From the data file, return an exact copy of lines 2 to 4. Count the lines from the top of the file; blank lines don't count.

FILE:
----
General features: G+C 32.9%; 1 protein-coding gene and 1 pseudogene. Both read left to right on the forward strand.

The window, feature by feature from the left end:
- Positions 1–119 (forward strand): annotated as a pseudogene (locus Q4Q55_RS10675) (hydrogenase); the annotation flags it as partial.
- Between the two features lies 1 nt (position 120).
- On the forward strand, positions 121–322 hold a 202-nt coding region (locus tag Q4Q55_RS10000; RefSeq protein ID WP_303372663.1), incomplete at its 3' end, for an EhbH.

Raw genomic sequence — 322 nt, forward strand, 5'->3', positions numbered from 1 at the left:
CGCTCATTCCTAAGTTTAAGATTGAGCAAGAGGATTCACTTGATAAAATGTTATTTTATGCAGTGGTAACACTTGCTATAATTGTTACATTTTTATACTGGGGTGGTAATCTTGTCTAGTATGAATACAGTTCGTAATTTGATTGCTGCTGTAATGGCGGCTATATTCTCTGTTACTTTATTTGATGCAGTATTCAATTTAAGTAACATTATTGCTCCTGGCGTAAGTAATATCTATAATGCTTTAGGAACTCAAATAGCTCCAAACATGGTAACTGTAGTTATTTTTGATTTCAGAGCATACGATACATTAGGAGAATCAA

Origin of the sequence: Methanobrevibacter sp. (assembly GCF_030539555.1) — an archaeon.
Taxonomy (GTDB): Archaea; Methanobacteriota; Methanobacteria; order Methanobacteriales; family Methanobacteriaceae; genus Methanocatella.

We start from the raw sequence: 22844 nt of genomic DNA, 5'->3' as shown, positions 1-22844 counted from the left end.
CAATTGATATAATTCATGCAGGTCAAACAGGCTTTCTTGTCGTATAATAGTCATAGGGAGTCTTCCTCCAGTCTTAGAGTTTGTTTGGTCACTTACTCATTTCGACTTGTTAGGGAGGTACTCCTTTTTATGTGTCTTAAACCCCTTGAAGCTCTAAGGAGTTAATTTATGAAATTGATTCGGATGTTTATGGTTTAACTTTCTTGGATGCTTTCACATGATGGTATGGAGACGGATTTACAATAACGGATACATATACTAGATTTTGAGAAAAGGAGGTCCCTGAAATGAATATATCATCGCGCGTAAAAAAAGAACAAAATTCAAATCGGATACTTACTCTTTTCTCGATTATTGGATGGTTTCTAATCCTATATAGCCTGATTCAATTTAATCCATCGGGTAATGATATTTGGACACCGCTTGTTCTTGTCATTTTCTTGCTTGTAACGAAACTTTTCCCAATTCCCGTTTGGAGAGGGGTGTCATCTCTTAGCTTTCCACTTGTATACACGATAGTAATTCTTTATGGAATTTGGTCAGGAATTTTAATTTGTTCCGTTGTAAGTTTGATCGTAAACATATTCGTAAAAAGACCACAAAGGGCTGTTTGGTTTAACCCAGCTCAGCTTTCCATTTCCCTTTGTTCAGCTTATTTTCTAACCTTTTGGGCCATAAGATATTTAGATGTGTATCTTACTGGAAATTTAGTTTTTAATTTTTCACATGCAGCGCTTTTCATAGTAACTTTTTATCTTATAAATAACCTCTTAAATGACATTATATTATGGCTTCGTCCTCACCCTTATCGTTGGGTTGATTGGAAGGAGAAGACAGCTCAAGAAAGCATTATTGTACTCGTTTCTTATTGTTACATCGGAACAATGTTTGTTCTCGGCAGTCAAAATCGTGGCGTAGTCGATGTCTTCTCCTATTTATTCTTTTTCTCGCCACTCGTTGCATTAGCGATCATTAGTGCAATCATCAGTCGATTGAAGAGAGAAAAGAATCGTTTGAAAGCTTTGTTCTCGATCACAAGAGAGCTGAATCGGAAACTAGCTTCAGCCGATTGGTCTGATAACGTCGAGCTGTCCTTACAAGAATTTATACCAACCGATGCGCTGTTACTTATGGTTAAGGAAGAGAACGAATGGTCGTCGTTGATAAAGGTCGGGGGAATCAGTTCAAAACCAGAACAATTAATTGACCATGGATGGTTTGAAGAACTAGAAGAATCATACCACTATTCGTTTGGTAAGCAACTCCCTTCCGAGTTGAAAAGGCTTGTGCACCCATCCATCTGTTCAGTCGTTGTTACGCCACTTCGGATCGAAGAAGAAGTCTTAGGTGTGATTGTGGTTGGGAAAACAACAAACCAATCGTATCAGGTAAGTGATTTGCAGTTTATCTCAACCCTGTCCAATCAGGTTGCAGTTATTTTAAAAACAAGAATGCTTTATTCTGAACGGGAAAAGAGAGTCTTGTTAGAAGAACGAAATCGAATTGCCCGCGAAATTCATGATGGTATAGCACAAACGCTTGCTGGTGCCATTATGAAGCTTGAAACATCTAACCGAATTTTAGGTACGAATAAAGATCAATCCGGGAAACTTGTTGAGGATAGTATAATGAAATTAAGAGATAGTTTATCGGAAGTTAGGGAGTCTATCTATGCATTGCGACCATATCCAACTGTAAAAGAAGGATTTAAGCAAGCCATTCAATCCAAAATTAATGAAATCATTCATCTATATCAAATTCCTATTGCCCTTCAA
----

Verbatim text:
The window, feature by feature from the left end:
- Positions 1–119 (forward strand): annotated as a pseudogene (locus Q4Q55_RS10675) (hydrogenase); the annotation flags it as partial.
- Between the two features lies 1 nt (position 120).